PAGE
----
London- The Supreme Court has today chosen to make the rule of law and access to justice subservient to the racially motivated diktats and policies of populist politicians.  Over a hundred British citizens remain stranded abroad in detention camps, conflict zones, and third countries deprived of their citizenship and the right to a fair hearing.

Those deprived of their citizenship while abroad are not only prohibited from seeing the evidence against them, but as a result of the Supreme Court decision, are now essentially denied the right to consult their lawyers in any meaningful manner.

The implications of the decision will severely limit the ability of individuals to challenge citizenship deprivation decisions by restricting them to only judicial review applications on very limited grounds.

Commenting on the ruling, Muhammad Rabbani, Managing Director of CAGE said:

“It is shocking that the Supreme Court has rubber stamped a policy of medieval exile, that effectively introduces the death penalty on people deemed undesirable by an increasingly hostile Home Office. It is a great cause of worry that racially motivated political diktats are not prohibited by the courts – thus limiting the accountability of the government .”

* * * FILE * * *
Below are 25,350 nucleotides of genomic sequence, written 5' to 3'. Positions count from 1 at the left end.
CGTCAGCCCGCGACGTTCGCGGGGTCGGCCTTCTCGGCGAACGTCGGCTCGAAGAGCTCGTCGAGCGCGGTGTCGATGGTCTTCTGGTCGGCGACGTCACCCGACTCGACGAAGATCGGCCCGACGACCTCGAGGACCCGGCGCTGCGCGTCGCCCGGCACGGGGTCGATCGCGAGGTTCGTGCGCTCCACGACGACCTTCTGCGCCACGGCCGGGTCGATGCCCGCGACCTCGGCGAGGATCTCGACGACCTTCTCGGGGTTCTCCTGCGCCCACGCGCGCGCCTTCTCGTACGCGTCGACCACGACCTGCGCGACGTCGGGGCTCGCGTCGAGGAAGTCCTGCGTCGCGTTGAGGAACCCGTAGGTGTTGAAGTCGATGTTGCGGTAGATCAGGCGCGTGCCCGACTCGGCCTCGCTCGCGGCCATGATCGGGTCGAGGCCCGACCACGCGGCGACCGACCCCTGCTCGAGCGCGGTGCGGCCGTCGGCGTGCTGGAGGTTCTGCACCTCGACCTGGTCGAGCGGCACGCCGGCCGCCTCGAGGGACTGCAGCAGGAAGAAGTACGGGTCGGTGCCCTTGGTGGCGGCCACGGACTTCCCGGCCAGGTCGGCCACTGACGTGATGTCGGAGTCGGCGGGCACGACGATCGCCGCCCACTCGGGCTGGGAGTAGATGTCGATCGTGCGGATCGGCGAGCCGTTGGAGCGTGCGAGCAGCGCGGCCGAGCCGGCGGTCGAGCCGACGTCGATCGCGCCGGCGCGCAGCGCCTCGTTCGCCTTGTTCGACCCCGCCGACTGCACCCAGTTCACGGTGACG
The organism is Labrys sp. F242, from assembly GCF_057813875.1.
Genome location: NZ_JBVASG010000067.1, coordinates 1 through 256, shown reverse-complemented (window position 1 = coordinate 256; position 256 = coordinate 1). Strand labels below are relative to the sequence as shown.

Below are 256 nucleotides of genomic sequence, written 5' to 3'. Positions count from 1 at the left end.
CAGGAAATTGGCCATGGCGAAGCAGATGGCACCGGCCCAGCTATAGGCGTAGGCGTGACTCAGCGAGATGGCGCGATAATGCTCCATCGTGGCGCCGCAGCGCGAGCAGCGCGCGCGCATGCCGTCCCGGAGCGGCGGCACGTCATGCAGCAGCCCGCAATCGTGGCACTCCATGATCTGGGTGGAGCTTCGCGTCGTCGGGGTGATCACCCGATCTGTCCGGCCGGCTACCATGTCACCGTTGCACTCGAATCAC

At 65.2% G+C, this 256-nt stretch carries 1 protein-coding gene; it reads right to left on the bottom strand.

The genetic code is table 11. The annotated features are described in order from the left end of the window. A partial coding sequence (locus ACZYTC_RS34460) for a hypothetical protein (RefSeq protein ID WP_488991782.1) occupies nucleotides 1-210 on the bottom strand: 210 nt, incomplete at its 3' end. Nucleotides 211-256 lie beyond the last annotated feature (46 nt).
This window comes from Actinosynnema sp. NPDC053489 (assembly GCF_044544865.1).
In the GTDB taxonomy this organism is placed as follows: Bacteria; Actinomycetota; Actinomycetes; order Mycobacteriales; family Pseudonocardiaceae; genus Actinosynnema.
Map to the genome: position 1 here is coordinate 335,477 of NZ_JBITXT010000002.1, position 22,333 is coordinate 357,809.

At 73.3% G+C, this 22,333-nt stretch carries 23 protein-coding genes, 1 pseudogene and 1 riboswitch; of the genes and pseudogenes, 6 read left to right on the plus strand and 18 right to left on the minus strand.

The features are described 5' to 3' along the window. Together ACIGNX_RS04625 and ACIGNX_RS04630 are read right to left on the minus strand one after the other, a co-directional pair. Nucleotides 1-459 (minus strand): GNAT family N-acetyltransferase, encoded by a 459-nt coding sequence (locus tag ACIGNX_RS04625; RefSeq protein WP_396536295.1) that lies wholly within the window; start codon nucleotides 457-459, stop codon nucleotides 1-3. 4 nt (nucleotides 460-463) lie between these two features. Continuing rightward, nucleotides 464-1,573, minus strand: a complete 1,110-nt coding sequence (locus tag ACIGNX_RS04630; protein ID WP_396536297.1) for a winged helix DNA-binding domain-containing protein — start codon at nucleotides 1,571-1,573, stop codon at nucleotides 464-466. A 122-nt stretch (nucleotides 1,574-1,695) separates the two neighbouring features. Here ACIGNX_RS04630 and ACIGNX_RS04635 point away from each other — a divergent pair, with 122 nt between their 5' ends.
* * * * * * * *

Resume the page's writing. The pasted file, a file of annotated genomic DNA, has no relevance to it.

“The Home Office deliberately circumvents the right to a fair trial for those exiled and stripped off of their citizenship by only doing so when they are not in the country. National security is used as a ruse to suspend long established legal norms.”

“The Supreme Court has not only upheld the Home Office’s politically motivated decision to deny a girl who was groomed as a child the right to return home but has provided cover for the deeply racist citizenship deprivation policy, and failed to address how the secret SIAC courts fundamentally upend any semblance of a fair trial.”


Image courtesy of Flickr/chrisfleming

(NOTE: CAGE represents cases of individuals based on the remit of our work. Supporting a case does not mean we agree with the views or actions of the individual. Content published on CAGE may not reflect the official position of our organisation.)